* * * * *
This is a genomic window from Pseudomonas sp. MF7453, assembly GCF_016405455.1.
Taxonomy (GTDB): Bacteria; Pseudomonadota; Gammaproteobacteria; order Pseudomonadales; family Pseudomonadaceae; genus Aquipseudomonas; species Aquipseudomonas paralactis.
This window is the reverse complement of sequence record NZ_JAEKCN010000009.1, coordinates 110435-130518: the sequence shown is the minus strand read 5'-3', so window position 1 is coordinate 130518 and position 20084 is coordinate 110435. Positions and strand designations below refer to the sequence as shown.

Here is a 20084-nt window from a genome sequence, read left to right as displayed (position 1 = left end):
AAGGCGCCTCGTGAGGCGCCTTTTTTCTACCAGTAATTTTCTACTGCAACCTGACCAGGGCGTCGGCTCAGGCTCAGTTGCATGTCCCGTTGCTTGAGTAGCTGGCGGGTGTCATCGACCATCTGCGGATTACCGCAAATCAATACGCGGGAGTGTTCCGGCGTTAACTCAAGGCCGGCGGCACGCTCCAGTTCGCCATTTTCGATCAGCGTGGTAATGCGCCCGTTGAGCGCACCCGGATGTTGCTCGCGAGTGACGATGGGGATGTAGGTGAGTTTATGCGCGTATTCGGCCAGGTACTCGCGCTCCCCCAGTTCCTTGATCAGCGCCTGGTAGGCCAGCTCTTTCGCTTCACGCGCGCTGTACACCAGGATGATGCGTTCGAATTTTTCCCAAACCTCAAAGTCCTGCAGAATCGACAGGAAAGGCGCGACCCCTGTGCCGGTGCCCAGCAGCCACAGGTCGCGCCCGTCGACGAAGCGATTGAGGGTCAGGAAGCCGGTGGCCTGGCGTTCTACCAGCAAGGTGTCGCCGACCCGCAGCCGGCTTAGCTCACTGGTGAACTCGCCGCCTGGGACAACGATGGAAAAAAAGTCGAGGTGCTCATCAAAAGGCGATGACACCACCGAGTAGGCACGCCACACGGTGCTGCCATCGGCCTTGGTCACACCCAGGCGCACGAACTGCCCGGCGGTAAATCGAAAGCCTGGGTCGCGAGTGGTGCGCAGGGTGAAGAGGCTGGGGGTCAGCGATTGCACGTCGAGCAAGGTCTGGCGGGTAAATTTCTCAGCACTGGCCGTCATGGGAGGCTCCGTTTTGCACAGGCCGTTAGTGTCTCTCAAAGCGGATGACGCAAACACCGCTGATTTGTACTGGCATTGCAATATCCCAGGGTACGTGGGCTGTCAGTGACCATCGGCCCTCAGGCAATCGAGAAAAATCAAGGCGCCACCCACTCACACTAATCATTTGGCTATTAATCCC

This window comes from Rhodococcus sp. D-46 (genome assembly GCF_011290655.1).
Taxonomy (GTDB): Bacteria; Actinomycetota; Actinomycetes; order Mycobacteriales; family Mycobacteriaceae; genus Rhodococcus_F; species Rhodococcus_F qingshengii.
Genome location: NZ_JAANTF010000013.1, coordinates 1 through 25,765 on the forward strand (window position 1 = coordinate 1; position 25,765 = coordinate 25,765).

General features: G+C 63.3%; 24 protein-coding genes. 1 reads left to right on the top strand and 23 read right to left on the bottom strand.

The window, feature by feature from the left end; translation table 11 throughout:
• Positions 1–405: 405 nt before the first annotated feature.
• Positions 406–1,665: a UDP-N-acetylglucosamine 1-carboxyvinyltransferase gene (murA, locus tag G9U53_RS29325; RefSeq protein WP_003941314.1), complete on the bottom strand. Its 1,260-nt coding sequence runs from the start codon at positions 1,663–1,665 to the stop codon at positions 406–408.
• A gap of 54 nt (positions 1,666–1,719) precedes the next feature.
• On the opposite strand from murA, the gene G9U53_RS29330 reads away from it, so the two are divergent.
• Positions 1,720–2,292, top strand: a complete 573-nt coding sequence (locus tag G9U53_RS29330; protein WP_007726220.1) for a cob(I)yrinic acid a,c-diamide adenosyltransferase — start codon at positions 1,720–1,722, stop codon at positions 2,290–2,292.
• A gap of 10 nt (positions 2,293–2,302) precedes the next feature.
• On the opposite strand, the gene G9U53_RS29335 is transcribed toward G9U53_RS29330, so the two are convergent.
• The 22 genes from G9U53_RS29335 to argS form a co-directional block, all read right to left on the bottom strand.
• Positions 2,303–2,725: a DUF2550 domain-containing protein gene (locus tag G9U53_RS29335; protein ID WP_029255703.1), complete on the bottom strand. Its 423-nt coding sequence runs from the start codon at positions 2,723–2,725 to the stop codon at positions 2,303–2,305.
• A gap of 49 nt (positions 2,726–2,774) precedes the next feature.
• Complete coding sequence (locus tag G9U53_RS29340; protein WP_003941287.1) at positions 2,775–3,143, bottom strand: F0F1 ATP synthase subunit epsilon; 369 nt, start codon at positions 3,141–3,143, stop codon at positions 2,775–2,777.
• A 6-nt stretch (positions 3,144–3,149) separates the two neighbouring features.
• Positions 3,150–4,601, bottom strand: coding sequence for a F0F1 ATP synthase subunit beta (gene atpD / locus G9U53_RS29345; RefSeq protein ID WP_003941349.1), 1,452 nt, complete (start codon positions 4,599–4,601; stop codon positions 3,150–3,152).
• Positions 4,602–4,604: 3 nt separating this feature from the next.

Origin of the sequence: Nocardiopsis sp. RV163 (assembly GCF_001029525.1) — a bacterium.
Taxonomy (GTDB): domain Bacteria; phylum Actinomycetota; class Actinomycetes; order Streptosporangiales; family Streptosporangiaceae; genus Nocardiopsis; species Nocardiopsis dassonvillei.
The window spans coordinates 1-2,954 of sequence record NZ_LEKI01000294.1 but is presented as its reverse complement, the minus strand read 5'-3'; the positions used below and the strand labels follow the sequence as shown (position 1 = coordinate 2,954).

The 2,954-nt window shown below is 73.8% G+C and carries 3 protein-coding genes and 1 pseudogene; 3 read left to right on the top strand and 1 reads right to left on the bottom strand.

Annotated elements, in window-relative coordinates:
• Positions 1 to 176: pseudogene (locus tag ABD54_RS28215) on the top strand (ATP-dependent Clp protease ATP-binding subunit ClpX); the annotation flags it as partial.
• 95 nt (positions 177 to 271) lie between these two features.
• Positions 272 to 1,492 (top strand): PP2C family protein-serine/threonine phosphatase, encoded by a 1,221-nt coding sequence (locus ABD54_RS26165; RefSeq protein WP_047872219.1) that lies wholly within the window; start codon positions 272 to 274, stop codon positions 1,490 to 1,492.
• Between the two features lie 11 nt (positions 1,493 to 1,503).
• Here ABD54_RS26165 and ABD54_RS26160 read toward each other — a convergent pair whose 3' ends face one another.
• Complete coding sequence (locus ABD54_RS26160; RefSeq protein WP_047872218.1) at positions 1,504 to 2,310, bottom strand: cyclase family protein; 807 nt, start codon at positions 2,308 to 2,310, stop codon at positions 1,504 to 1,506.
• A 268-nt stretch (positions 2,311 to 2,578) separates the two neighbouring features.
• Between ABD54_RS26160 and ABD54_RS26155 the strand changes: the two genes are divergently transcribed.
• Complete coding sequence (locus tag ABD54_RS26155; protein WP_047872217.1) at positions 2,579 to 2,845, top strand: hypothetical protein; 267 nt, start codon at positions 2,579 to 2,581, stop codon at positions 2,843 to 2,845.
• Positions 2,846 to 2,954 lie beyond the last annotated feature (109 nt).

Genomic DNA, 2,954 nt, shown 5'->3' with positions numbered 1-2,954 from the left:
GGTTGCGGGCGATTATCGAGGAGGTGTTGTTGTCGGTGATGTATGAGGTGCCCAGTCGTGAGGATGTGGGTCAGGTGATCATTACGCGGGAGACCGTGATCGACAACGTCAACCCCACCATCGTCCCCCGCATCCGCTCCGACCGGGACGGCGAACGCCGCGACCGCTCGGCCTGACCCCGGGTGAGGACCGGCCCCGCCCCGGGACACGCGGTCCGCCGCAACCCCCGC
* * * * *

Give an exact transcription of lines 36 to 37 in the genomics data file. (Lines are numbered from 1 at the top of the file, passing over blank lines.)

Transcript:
• A 268-nt stretch (positions 2,311 to 2,578) separates the two neighbouring features.
• Between ABD54_RS26160 and ABD54_RS26155 the strand changes: the two genes are divergently transcribed.